Monday, September 25, 2017

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Angela Moss, an international student from Nassau, Bahamas, looks forward to dancing on the islands this Christmas. (Photo: Michael Klitzing) Angela Moss, an international student from Nassau, Bahamas, looks forward to dancing on the islands this Christmas. (Photo: Michael Klitzing)
 


Students Explore Different Holiday Traditions

SDSU’s international students uphold some of their home countries’ holiday traditions while learning about American ones.
By Michael Klitzing
 

As students finish final exams at San Diego State University, Helene Guilguet is watching with mixed emotions as many of her international friends head to the airport to return home for the holidays. An exchange student from Institut d’Études Politiques de Paris in the U.S. for a year, Guilguet had initially looked into the possibility of returning to her native Fontainebleau, France for Christmas.

When she saw the cost of a plane ticket, however, she decided to make other plans.

“I’ll just have to acknowledge the fact that I’m not going to have a typical Christmas with my family around the fireplace, eating good food," Guilguet said. "I'm fine with that, because this is a one-time opportunity. My family actually pushed me to stay here and enjoy it.”

Many international students at SDSU are faced with a tough choice when winter break rolls around: go home to their native country or stay and experience new holiday traditions in the United States.

Return to Junkanoo

According to business management senior Angela Moss, Christmas in the Bahamas isn’t so different from what you find in the United States, though you’re more likely to find conch, crab or lobster as part of Christmas dinner on the islands as opposed to ham or turkey. It’s the day after Christmas where things really get different.

On Dec. 26, Boxing Day, Bahamians take to the streets for a daylong festival called Junkanoo, which celebrates the end of slavery. In Moss’ hometown of Nassau, New Providence, entire families pack buildings and line barricades along Bay Street to see dancers and brass bands in elaborate costumes perform alongside enormous, vibrantly-colored floats.

“When they’re making music, they call it rushing," Moss said. "You literally dance the entire time. They rush all night until 10 or 11 o’clock in the morning, and that’s when the dancing stops.”

Then at New Year’s, they do it all over again.

Moss, who is heading back to Nassau at the conclusion of finals, is excited to attend Junkanoo for the first time in two years.

“I don’t know the last time I heard that music," Moss said.

First American Christmas

Computer science graduate student Niranjan Hegde has experienced Christmas before. In his native Bangalore, India, the city’s small but visible Christian minority celebrate with lights and festive food.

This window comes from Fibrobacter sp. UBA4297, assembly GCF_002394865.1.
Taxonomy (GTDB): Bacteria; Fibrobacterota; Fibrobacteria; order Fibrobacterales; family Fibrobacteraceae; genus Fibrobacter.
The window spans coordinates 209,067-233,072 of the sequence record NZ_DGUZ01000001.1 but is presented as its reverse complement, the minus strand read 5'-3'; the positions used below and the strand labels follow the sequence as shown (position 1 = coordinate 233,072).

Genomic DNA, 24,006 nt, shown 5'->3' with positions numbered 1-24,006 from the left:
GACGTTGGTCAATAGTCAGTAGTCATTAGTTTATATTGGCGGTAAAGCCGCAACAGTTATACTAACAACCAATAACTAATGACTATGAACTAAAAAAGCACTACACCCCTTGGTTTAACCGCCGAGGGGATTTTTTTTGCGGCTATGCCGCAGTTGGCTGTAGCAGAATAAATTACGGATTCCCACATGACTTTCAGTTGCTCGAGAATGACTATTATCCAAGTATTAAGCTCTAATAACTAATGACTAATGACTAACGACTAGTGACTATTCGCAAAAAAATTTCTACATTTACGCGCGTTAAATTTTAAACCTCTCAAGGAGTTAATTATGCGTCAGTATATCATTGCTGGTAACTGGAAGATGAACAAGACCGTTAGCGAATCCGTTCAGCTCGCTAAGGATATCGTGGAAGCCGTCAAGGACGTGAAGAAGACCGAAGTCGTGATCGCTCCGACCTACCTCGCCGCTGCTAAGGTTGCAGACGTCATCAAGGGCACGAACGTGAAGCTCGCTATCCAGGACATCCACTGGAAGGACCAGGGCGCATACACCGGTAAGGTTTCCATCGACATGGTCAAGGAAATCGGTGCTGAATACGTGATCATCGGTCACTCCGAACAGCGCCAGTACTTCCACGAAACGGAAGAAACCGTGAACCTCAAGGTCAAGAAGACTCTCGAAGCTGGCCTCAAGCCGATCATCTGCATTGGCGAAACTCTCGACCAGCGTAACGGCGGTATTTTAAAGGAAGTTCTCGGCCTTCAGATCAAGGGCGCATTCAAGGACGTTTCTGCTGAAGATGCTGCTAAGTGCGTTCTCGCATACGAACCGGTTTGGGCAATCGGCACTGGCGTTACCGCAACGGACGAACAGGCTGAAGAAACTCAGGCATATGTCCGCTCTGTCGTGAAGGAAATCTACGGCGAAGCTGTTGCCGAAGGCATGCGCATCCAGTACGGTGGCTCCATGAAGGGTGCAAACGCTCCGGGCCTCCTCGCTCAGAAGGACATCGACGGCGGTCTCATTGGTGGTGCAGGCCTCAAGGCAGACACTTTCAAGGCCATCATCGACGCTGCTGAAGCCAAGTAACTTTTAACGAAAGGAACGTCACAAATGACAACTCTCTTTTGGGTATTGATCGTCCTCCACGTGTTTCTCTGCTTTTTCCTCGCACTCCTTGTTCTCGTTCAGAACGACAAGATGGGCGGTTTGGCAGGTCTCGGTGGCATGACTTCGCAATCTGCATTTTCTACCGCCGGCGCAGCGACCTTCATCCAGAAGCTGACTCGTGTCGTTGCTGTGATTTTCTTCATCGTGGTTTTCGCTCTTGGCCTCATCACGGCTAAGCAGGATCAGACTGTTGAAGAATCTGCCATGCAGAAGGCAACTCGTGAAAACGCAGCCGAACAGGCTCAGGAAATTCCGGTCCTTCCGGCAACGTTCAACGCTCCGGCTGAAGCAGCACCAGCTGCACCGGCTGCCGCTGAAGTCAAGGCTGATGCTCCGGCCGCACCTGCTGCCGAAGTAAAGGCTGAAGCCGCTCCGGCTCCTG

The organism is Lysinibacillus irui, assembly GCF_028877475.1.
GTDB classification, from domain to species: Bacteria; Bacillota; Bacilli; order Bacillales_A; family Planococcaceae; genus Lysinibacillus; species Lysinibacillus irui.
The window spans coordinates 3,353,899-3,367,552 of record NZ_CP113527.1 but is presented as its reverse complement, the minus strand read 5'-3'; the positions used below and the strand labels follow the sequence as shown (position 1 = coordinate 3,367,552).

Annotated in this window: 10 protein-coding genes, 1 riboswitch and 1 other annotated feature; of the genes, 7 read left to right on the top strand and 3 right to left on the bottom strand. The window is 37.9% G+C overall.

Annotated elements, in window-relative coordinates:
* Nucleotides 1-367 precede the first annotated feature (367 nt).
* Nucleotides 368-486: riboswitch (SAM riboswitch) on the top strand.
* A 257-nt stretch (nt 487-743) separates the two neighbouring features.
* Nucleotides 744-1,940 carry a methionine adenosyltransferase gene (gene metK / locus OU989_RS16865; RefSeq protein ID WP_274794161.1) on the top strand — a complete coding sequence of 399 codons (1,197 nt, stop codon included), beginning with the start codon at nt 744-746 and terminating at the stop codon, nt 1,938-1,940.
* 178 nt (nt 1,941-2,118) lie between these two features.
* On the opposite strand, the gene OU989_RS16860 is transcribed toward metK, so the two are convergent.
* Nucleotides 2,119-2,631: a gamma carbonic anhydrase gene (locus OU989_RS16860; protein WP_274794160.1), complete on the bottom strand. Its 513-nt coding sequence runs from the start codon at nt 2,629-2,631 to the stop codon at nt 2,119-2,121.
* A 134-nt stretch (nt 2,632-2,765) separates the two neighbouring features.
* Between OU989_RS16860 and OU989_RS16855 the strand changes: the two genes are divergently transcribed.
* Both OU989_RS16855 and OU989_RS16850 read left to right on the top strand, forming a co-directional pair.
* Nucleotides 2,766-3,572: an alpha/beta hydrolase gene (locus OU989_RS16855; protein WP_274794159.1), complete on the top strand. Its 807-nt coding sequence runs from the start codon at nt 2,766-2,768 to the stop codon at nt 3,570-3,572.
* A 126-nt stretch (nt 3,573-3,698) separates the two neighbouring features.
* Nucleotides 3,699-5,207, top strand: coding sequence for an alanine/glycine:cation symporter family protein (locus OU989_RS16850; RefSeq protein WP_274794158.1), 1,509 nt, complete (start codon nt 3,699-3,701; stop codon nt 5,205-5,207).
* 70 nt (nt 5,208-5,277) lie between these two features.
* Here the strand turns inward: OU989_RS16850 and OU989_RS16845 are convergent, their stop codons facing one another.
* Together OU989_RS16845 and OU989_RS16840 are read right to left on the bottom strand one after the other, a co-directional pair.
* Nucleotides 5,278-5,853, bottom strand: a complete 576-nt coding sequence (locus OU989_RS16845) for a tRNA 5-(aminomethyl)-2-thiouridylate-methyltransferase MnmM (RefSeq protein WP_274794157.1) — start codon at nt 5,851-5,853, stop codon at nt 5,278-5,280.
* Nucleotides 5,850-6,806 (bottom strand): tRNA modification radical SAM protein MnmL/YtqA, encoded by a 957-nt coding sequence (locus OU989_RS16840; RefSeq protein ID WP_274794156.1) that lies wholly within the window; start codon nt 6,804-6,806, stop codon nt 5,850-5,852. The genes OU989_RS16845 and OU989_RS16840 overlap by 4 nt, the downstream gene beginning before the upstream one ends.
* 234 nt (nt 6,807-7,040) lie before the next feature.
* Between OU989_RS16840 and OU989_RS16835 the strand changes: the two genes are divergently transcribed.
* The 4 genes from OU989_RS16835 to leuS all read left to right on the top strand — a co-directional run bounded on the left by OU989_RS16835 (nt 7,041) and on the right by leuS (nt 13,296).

“Some of my Christian friends would come and give us cakes which they’d cook at home,” said Hegde, who is Hindu. “It’s kind of like what happens in the U.S., but not on such a large scale.”

Hegde will be getting his first real taste of the holidays in the United States by staying here during winter break It actually started last week, when he attended the office holiday party of the International Student Center, where he works as a student assistant. He particularly enjoyed the lively “white elephant” gift exchange, which he called the “king of the show.”

“It was very exciting because the entire culture is different,” said Hegde, who plans to travel to Los Angeles, Las Vegas and Arizona with his Indian roommates during winter break. "At any festival back home there are lots of pujas (an act to show reverence to a god) in addition to a lot of good, homemade food. But this was nice – it kept the delicious food part but added a lot of enjoyment.”

Far from France 

In her first holiday season in the United States, Guilguet said she mostly noticed similarities to the traditions of France, though there are some notable differences. For one, the holiday season - and the time people take off work to celebrate - is much longer in France. And the Southern California weather is a far cry from chilly Fontainebleau.

But there’s also a difference in intensity.

“I would say the Christmas spirit is more hardcore here,” Guilguet said. “Christmas is such a big thing here. Even compared to Paris, with all the lights and shops on the Champs-Élysées, I feel like here it's even more."

Like Hegde, Guilguet is planning to travel around North America during her time off. She will explore Baja California and Mexico City and visit French classmates in Boston and Colorado.

It’s not time with her family in front of the warm fireplace, but it will be her only chance to experience a different kind of holiday season in the foreseeable future.

“I’m going to have a lot of French Christmases in the next few years,” Guilguet said. “I can just travel around this time.”